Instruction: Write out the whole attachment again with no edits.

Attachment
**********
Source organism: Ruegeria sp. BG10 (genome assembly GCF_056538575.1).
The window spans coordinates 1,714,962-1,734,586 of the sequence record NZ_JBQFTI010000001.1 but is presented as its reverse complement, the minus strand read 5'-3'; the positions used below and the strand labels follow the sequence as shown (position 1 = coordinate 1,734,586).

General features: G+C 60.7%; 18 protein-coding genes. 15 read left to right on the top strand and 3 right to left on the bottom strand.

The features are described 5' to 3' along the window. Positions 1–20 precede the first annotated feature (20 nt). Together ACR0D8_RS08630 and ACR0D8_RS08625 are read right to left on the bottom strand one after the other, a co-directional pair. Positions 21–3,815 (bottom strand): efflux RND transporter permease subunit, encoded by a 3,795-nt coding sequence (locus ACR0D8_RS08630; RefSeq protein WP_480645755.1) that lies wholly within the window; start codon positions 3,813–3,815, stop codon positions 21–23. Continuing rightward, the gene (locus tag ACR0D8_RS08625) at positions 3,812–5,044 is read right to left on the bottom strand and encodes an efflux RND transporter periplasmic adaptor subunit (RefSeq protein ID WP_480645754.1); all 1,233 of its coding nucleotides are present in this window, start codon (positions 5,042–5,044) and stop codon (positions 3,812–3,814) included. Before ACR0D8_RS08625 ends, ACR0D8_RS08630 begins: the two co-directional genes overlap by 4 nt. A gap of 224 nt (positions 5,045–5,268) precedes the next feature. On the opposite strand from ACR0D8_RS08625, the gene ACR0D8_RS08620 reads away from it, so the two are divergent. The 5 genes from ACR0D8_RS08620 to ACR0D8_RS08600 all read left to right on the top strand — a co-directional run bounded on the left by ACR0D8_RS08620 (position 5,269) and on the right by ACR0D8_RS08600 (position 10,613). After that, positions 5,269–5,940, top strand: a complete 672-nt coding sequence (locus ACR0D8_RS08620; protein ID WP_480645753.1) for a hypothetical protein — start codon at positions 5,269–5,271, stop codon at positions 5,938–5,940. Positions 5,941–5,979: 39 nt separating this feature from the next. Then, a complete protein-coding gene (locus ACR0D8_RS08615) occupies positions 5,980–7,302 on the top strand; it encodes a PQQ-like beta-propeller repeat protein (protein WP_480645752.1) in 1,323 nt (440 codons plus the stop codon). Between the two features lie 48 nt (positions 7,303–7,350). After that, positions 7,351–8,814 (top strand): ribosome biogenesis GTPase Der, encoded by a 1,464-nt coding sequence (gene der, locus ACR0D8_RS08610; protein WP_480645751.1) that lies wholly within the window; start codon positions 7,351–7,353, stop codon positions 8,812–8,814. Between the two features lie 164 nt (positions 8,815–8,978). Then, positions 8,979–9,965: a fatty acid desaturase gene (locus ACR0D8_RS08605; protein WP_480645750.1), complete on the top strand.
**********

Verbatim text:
Source organism: Ruegeria sp. BG10 (genome assembly GCF_056538575.1).
The window spans coordinates 1,714,962-1,734,586 of the sequence record NZ_JBQFTI010000001.1 but is presented as its reverse complement, the minus strand read 5'-3'; the positions used below and the strand labels follow the sequence as shown (position 1 = coordinate 1,734,586).

General features: G+C 60.7%; 18 protein-coding genes. 15 read left to right on the top strand and 3 right to left on the bottom strand.

The features are described 5' to 3' along the window. Positions 1–20 precede the first annotated feature (20 nt). Together ACR0D8_RS08630 and ACR0D8_RS08625 are read right to left on the bottom strand one after the other, a co-directional pair. Positions 21–3,815 (bottom strand): efflux RND transporter permease subunit, encoded by a 3,795-nt coding sequence (locus ACR0D8_RS08630; RefSeq protein WP_480645755.1) that lies wholly within the window; start codon positions 3,813–3,815, stop codon positions 21–23. Continuing rightward, the gene (locus tag ACR0D8_RS08625) at positions 3,812–5,044 is read right to left on the bottom strand and encodes an efflux RND transporter periplasmic adaptor subunit (RefSeq protein ID WP_480645754.1); all 1,233 of its coding nucleotides are present in this window, start codon (positions 5,042–5,044) and stop codon (positions 3,812–3,814) included. Before ACR0D8_RS08625 ends, ACR0D8_RS08630 begins: the two co-directional genes overlap by 4 nt. A gap of 224 nt (positions 5,045–5,268) precedes the next feature. On the opposite strand from ACR0D8_RS08625, the gene ACR0D8_RS08620 reads away from it, so the two are divergent. The 5 genes from ACR0D8_RS08620 to ACR0D8_RS08600 all read left to right on the top strand — a co-directional run bounded on the left by ACR0D8_RS08620 (position 5,269) and on the right by ACR0D8_RS08600 (position 10,613). After that, positions 5,269–5,940, top strand: a complete 672-nt coding sequence (locus ACR0D8_RS08620; protein ID WP_480645753.1) for a hypothetical protein — start codon at positions 5,269–5,271, stop codon at positions 5,938–5,940. Positions 5,941–5,979: 39 nt separating this feature from the next. Then, a complete protein-coding gene (locus ACR0D8_RS08615) occupies positions 5,980–7,302 on the top strand; it encodes a PQQ-like beta-propeller repeat protein (protein WP_480645752.1) in 1,323 nt (440 codons plus the stop codon). Between the two features lie 48 nt (positions 7,303–7,350). After that, positions 7,351–8,814 (top strand): ribosome biogenesis GTPase Der, encoded by a 1,464-nt coding sequence (gene der, locus ACR0D8_RS08610; protein WP_480645751.1) that lies wholly within the window; start codon positions 7,351–7,353, stop codon positions 8,812–8,814. Between the two features lie 164 nt (positions 8,815–8,978). Then, positions 8,979–9,965: a fatty acid desaturase gene (locus ACR0D8_RS08605; protein WP_480645750.1), complete on the top strand.